If Satan casts out Satan, he is divided against himself. How then will his kingdom stand?”  He basically is giving a logical response to what they are saying about Him and His power to heal and cast out demons.  We might be more familiar with a later vernacular and that is “together we stand, divided we fall”.  Jesus is clearly showing how it is impossible for a kingdom to stand if it is opposing itself.  Then He does exactly what He has done on many occasions in Matthew and that is to put them in a pickle in regards to where His authority actually comes from.  Notice He contrasts His power and authority and ask them by whom their children are casting demons out by.  Their children refers to of Jewish decent that had been sent out by Christ Himself as disciples (Matt. 10:5) to heal, preach the gospel, and cast out demons.  It’s possible others could be included in that, but I tend to think it much clearer that the Christ’s own disciples are the ones referenced and in the midst of them one actually was a devil, Judas Iscariot.

Jesus then announces a truth often overlooked by some:  If He is in fact casting out demons by the Spirit of God, Then the kingdom of God has come unto you.  The verb efyasen is in the aorist active indicative.  It is commonly held that this is an action that has begun in the past, is occurring at the present and will continue into the future.  This kingdom is the same kingdom that John the Baptist spoke of earlier in Matthew 3:2.  

There were times in Jewish History when they acknowledged the kingdom of heaven with God Himself.  Surely the times of the Messiah were considered to be the kingdom of heaven.  I do not take that there is to be a distinction between the two phrases “kingdom of God” and “kingdom of heaven”.  One thing is for sure:  the kingdom was at hand when John began preaching and Jesus now says it has already come and is now and will continue into the future.  His kingdom is thus being established before them.

Now He then references a small illustration concerning the strong man.  Let us note what He says.
<blockquote>"Or how can one enter a strong man's house and plunder his goods, unless he first binds the strong man? And then he will plunder his house.  He who is not with Me is against Me, and he who does not gather with Me scatters abroad.”</blockquote>

Granted, Satan’s name is not used here specifically as the strong man, but is it not a correct assumption from the text itself that Jesus is using the strong man to represent Satan?  What is He saying concerning the strong man?  Well, it seems obvious.  Jesus is saying that one cannot go into the strong man’s house and plunder his house, unless He first binds him.  The term “binds” here is deo and can be used to speak of forbidding, holding in bonds, or binding with chains.  Interestingly enough this is the same word used in Revelation 20 concerning the binding of Satan.  The only difference of course is their contexts and the moods.  In Matthew it is the subjunctive mood and in Revelation it is the indicative.  Of course the explanation concerning Matthew is tied to its context which is presupposing that the binding of the strong man has occurred in order that the desired end be accomplished (ie. Plundering).

Now Jesus has clearly tied this little picture with what He has been doing and the kingdom of God.  There can be no question that He has done that.  In verse 30 He then goes on to emphasize the fact that His kingdom and Satan’s are opposites.  One is gathering and the other scattering.  There is not a third kingdom mentioned.  Therefore these kingdoms are in complete opposition to one another.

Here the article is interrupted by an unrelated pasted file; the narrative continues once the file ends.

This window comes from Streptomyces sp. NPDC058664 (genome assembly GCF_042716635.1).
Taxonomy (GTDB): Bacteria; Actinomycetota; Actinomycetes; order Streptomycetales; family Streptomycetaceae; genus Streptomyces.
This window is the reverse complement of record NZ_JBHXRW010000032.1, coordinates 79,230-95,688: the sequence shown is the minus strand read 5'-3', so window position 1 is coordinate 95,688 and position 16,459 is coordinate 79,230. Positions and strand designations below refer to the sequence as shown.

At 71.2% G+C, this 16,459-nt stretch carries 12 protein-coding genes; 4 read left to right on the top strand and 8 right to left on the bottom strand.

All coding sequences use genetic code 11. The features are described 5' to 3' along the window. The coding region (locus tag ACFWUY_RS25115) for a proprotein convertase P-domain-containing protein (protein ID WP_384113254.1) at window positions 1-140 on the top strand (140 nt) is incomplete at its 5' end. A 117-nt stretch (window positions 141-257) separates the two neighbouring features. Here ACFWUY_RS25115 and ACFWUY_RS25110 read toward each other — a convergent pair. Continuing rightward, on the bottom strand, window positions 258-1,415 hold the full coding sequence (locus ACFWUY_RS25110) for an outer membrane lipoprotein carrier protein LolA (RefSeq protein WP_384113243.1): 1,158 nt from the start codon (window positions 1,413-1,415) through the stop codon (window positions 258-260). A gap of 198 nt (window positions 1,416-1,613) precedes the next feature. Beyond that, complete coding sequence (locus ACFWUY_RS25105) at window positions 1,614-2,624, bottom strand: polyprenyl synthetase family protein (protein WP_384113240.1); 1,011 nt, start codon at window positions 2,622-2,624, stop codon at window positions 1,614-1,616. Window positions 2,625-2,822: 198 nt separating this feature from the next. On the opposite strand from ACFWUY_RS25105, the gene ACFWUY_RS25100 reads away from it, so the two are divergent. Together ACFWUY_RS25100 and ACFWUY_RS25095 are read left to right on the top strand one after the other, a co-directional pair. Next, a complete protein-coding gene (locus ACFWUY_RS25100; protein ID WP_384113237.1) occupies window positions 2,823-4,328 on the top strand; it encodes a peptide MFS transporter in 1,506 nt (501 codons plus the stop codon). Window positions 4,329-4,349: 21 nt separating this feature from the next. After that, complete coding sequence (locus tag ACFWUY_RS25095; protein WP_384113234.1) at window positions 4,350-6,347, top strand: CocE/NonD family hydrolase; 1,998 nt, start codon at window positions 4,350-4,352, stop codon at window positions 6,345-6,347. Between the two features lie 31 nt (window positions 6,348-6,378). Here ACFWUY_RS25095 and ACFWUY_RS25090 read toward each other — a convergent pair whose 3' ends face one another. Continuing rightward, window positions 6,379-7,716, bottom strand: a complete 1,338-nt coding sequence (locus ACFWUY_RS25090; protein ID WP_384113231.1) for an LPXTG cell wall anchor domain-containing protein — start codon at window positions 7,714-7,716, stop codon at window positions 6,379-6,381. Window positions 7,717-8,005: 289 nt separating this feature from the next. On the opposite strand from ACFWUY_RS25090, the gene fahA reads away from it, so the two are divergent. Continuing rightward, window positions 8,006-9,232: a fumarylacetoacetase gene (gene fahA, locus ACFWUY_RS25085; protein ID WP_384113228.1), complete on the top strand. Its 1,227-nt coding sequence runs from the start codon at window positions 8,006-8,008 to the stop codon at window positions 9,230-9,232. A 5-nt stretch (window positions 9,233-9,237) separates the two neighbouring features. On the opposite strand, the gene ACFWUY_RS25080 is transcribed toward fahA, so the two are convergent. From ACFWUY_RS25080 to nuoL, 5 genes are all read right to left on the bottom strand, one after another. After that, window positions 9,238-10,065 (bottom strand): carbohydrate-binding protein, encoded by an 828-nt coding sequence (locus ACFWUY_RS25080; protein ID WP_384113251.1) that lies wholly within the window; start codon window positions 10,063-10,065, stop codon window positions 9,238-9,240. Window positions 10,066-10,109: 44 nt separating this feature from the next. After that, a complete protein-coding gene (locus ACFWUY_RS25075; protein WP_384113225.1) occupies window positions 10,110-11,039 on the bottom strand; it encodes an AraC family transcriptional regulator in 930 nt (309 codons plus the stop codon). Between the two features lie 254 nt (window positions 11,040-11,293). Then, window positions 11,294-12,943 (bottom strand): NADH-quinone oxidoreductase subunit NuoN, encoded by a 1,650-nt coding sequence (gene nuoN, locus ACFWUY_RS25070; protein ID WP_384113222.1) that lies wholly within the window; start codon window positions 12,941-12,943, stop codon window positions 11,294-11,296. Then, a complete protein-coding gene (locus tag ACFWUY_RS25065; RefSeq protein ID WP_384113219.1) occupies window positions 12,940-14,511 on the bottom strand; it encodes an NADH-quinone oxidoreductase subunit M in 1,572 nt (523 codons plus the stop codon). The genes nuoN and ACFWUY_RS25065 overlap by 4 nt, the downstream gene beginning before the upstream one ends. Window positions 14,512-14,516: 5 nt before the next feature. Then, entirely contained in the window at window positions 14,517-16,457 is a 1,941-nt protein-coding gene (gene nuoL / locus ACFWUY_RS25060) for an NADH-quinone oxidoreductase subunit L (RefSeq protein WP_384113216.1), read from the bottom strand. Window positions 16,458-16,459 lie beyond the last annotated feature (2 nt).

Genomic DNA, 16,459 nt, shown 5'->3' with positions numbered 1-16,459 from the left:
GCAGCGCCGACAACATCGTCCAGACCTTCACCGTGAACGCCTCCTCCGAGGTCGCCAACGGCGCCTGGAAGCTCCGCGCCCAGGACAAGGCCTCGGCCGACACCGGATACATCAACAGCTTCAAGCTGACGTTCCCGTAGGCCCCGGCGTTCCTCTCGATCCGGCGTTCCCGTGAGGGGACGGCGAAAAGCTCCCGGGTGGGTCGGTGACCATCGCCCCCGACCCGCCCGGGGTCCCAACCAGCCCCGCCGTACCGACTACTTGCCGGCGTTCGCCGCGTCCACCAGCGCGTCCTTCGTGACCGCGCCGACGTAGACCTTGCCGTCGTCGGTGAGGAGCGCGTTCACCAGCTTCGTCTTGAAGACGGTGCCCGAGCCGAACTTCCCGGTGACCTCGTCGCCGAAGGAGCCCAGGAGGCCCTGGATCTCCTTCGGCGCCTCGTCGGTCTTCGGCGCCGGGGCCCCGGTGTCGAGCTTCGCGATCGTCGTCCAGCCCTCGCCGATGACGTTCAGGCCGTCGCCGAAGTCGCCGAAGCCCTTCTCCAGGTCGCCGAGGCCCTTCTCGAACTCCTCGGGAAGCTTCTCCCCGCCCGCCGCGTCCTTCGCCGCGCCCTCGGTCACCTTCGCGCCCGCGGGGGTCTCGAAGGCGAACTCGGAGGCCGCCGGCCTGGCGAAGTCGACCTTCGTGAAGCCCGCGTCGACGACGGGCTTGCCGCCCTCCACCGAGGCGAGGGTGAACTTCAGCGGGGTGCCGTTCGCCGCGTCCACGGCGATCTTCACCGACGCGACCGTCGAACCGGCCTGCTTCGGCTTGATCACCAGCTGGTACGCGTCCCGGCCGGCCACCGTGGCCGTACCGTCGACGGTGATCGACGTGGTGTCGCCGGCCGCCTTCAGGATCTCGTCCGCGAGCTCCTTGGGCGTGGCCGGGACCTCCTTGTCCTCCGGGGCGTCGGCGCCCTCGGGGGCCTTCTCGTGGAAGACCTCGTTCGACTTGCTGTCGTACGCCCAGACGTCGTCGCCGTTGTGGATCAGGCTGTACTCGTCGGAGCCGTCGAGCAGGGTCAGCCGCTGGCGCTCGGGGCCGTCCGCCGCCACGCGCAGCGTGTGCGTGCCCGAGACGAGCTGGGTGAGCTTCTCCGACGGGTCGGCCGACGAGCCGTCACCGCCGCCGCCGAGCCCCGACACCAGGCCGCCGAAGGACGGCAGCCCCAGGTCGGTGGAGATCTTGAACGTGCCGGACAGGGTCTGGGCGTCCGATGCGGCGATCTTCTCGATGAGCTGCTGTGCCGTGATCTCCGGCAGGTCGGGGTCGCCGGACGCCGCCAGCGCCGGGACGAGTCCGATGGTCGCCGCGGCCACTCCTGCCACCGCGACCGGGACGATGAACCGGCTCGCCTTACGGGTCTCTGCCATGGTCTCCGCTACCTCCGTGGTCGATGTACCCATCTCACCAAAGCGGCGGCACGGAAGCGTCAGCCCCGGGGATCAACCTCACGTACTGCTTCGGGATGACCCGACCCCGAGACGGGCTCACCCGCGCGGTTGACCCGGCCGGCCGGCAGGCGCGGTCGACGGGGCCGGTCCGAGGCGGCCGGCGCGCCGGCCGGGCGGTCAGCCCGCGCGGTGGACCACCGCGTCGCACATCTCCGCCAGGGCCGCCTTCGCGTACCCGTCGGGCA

He then addresses the ones who have dared to blaspheme by actually saying that the work of the Son of God done by the power of the Spirit of God under the authority of God the Father is actually the work of Beelzebub (Satan, the devil, the dragon, that old serpent).  Truly they are hard hearted and spiritually dead and blind and in such sin that they cannot even understand the clarity of the person of Christ:  that He is sent from God.  Therefore, Jesus concludes with a resounding judgment upon their wickedness in declaring that there is no forgiveness for what they have done.  They have blasphemed the Holy Spirit.  These men, even to this very day, no doubt, hear those words echo in their tormented soul’s ears and it torments them all the more.  They experienced the presence of the Messiah (God Himself in the flesh) and they witnessed His miracles and heard His teachings, but they were so blinded by their own self love that they despised their Creator and counted Him as nothing more than a mere teacher, possessed of the devil and one who was out to destroy the power they had with the people and expose them for what they were.  This judgment fell on them and they have no escape.

Thus we see that particular sin would not be forgiven them in this age, nor in the age to come.  Some would say this is the present age that Jesus spoke of and that the age to come is when He returns to end human history.  Personally I don’t quite know what to make of it.  I tend to view it in those terms because that is what I have been taught to believe, however there are some who make a compelling argument for the difference between the Old Covenant age and the New Covenant age, and I think that seems much clearer.  I will simply be clear on the fact that Jesus said there was no forgiveness for such sin.

With these things said, I tend to lean toward these things being accomplished in what is referred to in Revelation 20.  I know, I know.  We have been through that before.  However, I do see Christ’s kingdom here and now and yet a future aspect to it when He concludes time and places all His enemies under His feet, including death (1 Cor. 15:23-26).